Dielectric fluids are also used in Electrical Discharge Machining (EDM) as de-ionised water, and this helps to improve their performance. As in the dielectric fluid, the micro-EDM process takes place, so the key properties of dielectric fluid like viscosity, dielectric strength, cooling capability, and chemical compositions play a key role in efficient and stable discharge during machining.
Some examples of dielectric coolant fluids include castor, silicone and mineral oil, heptane, benzene, hexane, de-ionised water, Fluorinert, and Novec.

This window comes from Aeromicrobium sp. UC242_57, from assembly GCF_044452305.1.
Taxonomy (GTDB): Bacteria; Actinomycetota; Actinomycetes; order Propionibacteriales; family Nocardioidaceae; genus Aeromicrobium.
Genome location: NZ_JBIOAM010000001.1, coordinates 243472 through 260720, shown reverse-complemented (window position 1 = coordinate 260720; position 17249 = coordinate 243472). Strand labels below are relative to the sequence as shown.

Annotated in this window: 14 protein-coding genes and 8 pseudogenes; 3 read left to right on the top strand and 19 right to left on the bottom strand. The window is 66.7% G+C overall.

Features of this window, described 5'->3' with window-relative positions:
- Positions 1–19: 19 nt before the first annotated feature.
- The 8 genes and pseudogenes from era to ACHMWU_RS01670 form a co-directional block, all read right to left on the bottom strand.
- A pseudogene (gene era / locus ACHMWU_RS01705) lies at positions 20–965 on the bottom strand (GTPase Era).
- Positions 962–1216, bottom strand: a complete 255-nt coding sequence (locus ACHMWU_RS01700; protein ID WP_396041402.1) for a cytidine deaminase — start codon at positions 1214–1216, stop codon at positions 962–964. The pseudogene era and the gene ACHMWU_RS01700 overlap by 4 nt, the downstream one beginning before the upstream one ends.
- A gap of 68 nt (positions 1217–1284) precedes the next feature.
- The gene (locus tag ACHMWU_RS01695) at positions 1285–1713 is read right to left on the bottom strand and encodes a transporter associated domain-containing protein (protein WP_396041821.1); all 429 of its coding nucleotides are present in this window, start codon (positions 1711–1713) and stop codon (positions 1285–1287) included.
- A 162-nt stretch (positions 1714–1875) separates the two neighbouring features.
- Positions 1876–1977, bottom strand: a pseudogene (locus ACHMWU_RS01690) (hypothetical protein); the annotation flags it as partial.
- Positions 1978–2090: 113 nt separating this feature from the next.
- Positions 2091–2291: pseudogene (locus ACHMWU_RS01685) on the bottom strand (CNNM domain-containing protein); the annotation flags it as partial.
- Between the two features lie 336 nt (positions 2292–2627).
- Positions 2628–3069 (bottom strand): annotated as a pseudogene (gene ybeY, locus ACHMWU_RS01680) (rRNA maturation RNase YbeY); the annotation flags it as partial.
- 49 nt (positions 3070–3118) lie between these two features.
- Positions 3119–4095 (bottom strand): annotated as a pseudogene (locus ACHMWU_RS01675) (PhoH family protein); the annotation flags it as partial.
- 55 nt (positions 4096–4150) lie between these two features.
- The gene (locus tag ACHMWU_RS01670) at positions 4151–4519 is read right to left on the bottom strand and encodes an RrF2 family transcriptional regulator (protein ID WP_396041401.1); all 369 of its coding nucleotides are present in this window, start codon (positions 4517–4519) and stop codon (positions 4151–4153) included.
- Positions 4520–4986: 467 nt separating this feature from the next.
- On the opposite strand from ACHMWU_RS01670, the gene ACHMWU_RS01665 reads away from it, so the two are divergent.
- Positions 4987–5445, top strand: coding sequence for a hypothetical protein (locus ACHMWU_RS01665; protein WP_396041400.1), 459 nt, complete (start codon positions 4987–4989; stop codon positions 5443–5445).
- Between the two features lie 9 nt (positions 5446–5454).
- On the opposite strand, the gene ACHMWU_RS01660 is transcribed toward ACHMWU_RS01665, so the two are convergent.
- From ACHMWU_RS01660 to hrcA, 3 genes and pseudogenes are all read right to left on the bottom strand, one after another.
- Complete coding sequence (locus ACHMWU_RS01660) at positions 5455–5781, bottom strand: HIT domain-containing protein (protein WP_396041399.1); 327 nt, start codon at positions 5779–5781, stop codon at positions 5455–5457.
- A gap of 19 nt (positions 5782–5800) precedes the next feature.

How are they used?
In general, dielectric fluids maintain electric fields, cool heated electrical components, and provide electrical insulation. They are used in power transformers, capacitors and other equipment where their specific properties are required.
These days, dielectric fluids are being used more and more in data centres for immersion cooling. In this application, they have to operate 24/7 and be reliable, heavy duty and work at low RPM to ensure longevity in these demanding and mission-critical situations.
Why are companies starting to use immersion cooling?
Air or water cooling are the usual methods for cooling down servers in large data centres. However, the steady rise in global data centre energy consumption combined with the increase in server racks’ power dissipation mean that more energy efficient cooling methods have to be found.